Everybody's lead is Janet Reno's decision not to appoint an independent counsel to investigate campaign fund-raising calls allegedly made by President Clinton and Vice-President Gore. (Reno also decided there was no reason to have an outside counsel see if ex-Energy Secretary Hazel O'Leary solicited a charitable contribution in return for meeting with a Chinese trade delegation.) Everybody has the news that Reno concluded that the only fund-raising calls Clinton made were from the residential quarters of the White House, which is okay legally, and concluded that Gore did not know that some of the money he was soliciting would end being improperly placed in a DNC "hard money" account. Everybody also reports that Reno stated that this doesn't mean that Justice is through with the issue, saying that her decision "does not mean that a person has been exonerated." Indeed, the Los Angeles Times accompanies its Reno story with an off-lead piece reporting that the DOJ continues to investigate the major fund-raisers on the other end of the phone.
The development is widely reported as good news for Clinton and great news for Gore, who now has renewed hopes of heading into campaign 2000 sans scandal. USA Today and the others emphasize the hot, hot Republican reaction. Both the New York Times and Washington Post quote Rep. Dan Burton's comment that "The question is: Will the American people have confidence that no cover-up is going on?..As a result of today's announcement, the answer remains, 'no.'"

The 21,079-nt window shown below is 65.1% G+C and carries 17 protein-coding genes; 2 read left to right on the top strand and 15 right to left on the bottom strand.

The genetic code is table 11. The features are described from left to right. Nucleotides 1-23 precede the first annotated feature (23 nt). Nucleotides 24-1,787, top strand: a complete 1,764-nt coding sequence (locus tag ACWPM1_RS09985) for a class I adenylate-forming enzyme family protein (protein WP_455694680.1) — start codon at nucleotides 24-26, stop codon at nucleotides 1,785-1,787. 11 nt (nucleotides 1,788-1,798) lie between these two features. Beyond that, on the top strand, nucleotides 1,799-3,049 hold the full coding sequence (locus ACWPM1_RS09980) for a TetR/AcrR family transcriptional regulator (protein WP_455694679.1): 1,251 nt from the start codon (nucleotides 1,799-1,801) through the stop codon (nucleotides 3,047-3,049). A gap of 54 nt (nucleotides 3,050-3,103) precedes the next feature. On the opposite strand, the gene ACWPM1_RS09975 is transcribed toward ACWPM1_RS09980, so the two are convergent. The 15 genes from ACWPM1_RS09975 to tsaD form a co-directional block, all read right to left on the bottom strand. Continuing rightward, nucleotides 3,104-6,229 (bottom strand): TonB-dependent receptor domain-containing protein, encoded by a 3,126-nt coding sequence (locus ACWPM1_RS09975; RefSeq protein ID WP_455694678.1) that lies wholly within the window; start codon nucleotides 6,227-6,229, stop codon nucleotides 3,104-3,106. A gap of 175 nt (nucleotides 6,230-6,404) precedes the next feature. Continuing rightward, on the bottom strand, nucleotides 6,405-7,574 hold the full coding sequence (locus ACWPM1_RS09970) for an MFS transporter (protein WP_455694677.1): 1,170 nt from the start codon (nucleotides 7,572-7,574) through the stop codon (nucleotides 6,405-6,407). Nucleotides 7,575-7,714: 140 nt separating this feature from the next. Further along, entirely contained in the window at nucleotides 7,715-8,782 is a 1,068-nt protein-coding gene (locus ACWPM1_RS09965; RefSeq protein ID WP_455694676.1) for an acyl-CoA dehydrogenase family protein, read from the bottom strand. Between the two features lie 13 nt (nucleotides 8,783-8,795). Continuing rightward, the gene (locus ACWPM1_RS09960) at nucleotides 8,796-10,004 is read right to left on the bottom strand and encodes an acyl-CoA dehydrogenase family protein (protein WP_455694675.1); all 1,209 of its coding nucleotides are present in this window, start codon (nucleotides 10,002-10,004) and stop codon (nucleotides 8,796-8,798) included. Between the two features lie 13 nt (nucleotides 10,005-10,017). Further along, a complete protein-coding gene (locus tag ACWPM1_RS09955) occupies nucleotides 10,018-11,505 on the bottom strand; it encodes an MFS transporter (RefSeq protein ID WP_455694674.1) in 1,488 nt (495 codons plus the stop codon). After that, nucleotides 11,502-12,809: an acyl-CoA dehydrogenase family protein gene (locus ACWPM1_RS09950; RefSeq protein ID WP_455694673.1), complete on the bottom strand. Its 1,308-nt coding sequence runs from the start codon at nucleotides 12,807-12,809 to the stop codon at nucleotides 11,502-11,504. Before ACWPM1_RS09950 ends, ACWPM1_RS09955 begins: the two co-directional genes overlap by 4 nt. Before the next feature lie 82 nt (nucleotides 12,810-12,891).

Everybody makes a big deal about FBI Director Freeh's eleventh-hour memo to Reno urging her to seek an outside counsel, citing inherent conflicts of interest in her investigation. The NYT makes the biggest, using its lead editorial to laud him, saying, "It was a momentous act of duty to lob this hand grenade of truth into Ms. Reno's legal fantasy land." William Safire uses his space to retail an Arlen Specter quip about the tension between the FBI director and his boss: "The Department of Justice cannot survive half slave and half Freeh."
The NYT observes that Reno's decision probably saved both Clinton and Gore hundreds of thousands of dollars in legal fees.
The Wall Street Journal's "Tax Report" contains at least a partial explanation for why individual taxpayers feel more beleaguered than ever. They're paying a lot more of the country's total tax bill than they used to: total corporate taxes now represent only 12.5 percent of total federal tax revenues, down from more than 20 percent in the 60s.
The metro edition of the NYT reports on Tawana Brawley's speech at a Bed-Stuy church, her first public appearance since she made her never-substantiated claims ten years ago that four white men, including at least one law enforcement official, abducted and raped her and left her smeared with excrement. According to the story, Brawley's still in the never-substantiated business. In her twenty-minute speech, with few details, she said that the CIA had followed her and that she had once been stopped at gunpoint by law enforcement officers at Newark airport.
Although Brawley's charges drew plenty of national attention when she originally made them, the national edition of the Times doesn't cover her speech. The metro edition does, though, complete with front-page color picture.
Political Pizza Watch. The NYT reports that Al Gore's response to the good news included going out for pizza (wonder if he called his order in). And the paper also reports that last Thursday, in Moscow, Mikhail Gorbachev filmed a Pizza Hut commercial. Gorbachev defended the move thus: "I thought it is a people's matter--food." The people may get the food, but Gorby got nearly $1 million.